KDE 4 introduced plasma Animator class with the purpose of applying effects and animations to plasma widgets. With the new Qt 4.6 animation framework (a.k.a. kinetic), plasma effects started to be ported to it, introducing some new animations (e.g. Pulse, Rotation, Stacked rotation, kinetic scrolling) which are already being used in the upcoming KDE SC 4.4.

Kinetic scrolling made its debut in Plasma::ScrollWidget, used internally in uBlog (the twitter/identica plasmoid client) and plasma-netbook (i.e. to scroll through icons in application containment). It has a long story and was rewritten at least 4 times:
– Using a single timer and coordinates for scrolling (with bouncing effect);
– Using percentages for scrolling and properties for position;
– Using coordinates with properties again and implementing the concept of scrolling manager;
– Using QPropertyAnimation to do the animation instead of a timer (and having the bouncing by just changing the easing curve)

The new plasma animation classes has also an interesting story, being submitted through at least 4 big refactorings:
– Initial import based on gSoC project done by Mehmet Ali Akmanalp;
– Animation objects caching;
– Using QAbstractAnimation as base class;
– Reimplementing QAbstractAnimation::updateCurrentTime and non longer using an internal QPropertyAnimation/Group object to actually do the animation;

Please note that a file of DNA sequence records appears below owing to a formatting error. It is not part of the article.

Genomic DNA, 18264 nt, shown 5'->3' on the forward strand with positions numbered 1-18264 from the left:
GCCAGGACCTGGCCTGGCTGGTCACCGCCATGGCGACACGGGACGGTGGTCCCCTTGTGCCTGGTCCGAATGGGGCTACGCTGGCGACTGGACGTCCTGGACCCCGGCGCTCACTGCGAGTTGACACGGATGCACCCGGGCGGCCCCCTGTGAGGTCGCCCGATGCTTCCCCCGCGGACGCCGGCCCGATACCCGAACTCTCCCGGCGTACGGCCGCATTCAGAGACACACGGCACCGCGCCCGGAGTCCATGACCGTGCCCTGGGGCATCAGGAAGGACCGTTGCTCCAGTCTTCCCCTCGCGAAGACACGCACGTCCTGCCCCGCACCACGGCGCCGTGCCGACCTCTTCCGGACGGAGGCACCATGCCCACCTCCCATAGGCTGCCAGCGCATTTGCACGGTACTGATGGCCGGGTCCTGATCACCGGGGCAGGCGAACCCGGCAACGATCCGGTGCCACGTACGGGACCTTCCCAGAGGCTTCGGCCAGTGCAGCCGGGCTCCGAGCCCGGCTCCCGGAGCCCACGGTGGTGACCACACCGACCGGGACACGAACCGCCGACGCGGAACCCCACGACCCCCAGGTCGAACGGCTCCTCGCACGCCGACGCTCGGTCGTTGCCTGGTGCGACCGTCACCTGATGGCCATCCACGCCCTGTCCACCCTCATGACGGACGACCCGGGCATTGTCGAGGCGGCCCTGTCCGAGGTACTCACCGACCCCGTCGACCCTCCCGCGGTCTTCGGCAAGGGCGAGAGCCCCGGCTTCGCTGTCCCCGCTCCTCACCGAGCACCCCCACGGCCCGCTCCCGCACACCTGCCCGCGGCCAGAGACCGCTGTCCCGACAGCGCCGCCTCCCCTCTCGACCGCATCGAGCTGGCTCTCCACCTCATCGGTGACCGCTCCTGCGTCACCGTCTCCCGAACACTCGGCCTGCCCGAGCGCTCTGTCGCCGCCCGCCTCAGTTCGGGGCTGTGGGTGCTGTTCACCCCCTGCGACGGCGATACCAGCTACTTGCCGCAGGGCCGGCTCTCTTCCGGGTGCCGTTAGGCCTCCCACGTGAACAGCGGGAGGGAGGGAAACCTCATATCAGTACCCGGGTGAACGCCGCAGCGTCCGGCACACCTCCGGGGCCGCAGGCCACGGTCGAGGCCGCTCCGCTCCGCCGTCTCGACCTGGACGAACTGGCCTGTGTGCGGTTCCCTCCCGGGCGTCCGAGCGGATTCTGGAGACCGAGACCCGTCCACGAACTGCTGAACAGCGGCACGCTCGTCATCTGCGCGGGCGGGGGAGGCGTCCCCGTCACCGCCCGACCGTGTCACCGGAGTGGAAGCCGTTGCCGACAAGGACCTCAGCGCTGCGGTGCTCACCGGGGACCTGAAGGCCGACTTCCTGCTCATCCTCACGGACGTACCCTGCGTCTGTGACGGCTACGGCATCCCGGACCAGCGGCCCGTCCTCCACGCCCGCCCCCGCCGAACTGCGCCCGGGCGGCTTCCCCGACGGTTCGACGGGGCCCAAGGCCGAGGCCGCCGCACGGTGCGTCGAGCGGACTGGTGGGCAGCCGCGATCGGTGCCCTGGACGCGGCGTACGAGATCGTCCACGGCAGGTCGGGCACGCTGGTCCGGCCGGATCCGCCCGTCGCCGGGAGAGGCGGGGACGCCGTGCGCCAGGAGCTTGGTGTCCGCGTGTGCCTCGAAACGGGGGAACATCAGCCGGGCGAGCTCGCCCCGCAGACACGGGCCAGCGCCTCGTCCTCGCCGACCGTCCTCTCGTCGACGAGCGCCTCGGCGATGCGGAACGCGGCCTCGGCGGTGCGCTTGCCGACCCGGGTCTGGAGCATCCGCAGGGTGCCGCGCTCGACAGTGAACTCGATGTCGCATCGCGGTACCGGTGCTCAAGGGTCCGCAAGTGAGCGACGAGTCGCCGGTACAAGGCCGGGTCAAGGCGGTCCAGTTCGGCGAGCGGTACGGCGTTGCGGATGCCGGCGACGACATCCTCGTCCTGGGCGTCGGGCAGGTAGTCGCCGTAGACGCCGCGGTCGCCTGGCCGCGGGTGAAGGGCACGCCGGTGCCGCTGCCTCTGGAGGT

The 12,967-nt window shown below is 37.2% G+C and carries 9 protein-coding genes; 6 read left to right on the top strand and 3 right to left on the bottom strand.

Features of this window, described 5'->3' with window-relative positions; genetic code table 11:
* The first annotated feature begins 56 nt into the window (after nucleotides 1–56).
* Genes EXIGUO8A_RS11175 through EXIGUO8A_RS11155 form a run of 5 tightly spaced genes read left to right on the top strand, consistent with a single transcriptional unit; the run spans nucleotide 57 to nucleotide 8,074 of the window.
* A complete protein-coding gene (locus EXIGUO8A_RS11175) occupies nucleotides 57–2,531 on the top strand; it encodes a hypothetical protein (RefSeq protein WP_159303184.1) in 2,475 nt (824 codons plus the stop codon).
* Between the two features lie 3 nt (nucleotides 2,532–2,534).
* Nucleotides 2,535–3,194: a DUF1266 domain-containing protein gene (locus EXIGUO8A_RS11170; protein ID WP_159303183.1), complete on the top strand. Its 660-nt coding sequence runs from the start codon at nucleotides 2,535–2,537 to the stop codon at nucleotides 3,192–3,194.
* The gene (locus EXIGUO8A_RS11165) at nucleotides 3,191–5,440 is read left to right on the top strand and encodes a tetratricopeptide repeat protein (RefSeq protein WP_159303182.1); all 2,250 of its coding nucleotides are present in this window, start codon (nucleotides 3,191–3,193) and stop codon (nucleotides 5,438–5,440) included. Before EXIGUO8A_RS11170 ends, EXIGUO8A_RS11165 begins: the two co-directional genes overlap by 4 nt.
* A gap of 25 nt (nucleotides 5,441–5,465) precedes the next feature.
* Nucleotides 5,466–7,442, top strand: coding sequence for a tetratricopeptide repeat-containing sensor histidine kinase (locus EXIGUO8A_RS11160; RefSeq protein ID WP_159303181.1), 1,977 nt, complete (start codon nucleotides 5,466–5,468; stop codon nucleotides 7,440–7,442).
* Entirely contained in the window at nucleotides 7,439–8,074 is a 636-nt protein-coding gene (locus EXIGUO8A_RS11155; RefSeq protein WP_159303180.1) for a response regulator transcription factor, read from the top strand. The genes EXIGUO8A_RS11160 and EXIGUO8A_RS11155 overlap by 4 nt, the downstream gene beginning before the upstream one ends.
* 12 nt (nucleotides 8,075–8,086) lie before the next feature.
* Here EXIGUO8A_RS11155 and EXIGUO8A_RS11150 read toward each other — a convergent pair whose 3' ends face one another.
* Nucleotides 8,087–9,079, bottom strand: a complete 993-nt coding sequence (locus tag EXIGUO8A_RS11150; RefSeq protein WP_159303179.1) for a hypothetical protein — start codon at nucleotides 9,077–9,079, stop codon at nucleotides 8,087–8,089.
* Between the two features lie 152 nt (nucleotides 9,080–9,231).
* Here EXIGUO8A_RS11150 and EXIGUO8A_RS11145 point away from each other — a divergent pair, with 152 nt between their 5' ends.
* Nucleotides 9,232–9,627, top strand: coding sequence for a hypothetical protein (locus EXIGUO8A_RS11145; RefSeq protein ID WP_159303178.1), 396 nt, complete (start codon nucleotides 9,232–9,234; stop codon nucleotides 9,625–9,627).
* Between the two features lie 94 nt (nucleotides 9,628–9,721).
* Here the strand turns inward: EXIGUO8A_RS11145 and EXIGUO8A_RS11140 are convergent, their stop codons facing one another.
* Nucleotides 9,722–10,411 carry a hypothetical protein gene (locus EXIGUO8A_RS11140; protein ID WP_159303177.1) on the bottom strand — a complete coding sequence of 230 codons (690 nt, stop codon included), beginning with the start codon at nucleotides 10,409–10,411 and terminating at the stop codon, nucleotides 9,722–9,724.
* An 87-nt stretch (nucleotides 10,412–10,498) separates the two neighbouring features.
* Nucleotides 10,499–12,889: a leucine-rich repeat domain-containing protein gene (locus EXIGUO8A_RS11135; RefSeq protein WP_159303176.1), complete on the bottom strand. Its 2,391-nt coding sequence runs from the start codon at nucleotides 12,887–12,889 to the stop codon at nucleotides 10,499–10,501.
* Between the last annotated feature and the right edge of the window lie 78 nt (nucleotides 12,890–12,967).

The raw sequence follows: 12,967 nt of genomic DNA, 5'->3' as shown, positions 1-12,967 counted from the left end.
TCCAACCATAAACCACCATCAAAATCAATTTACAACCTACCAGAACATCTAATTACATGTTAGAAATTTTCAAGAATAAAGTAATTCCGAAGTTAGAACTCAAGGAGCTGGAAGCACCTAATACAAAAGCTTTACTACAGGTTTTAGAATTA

The good news are that the code is being made more flexible and paradoxically simpler at each review session. What about an example? Say that you want to have that nice pulse effect when a widget name button (i.e.that has QGraphicsWidget as base) is selected you just need to write something like this:


Animation *pulseAnim = Animator::create(Animator::PulseAnimation);
pulseAnim->setWidgetToAnimate(button);
connect(button, SIGNAL(clicked()), pulseAnim, SLOT(start()));

And the same concept is used for the following animations: rotation (2D), fade, grow, zoom, slide, stacked rotation (‘3D’), geometry. Obviously, that depending on the animation type, you got to setup more parameters, like movement direction/reference/distance/axis. Selecting easing curves is also possible, but we are working to have good pre-selected curves that makes sense for each animation class.

Those plasma animations can easily be integrated together with your own animations and directly used in animation groups (i.e. QAnimationGroup) being parallel or linear. Finally, all those classes are being bind with javascript making it dirty easy to have future js plasmoids with nice animations.

So, where to start now? My suggestion is to have a look in kdeexamples where there is a test C++ plasmoid that exercises pretty much all the current available animations.

Next post: video showing the animations. 🙂

December 10, 2009 at 7:59 pm 2 comments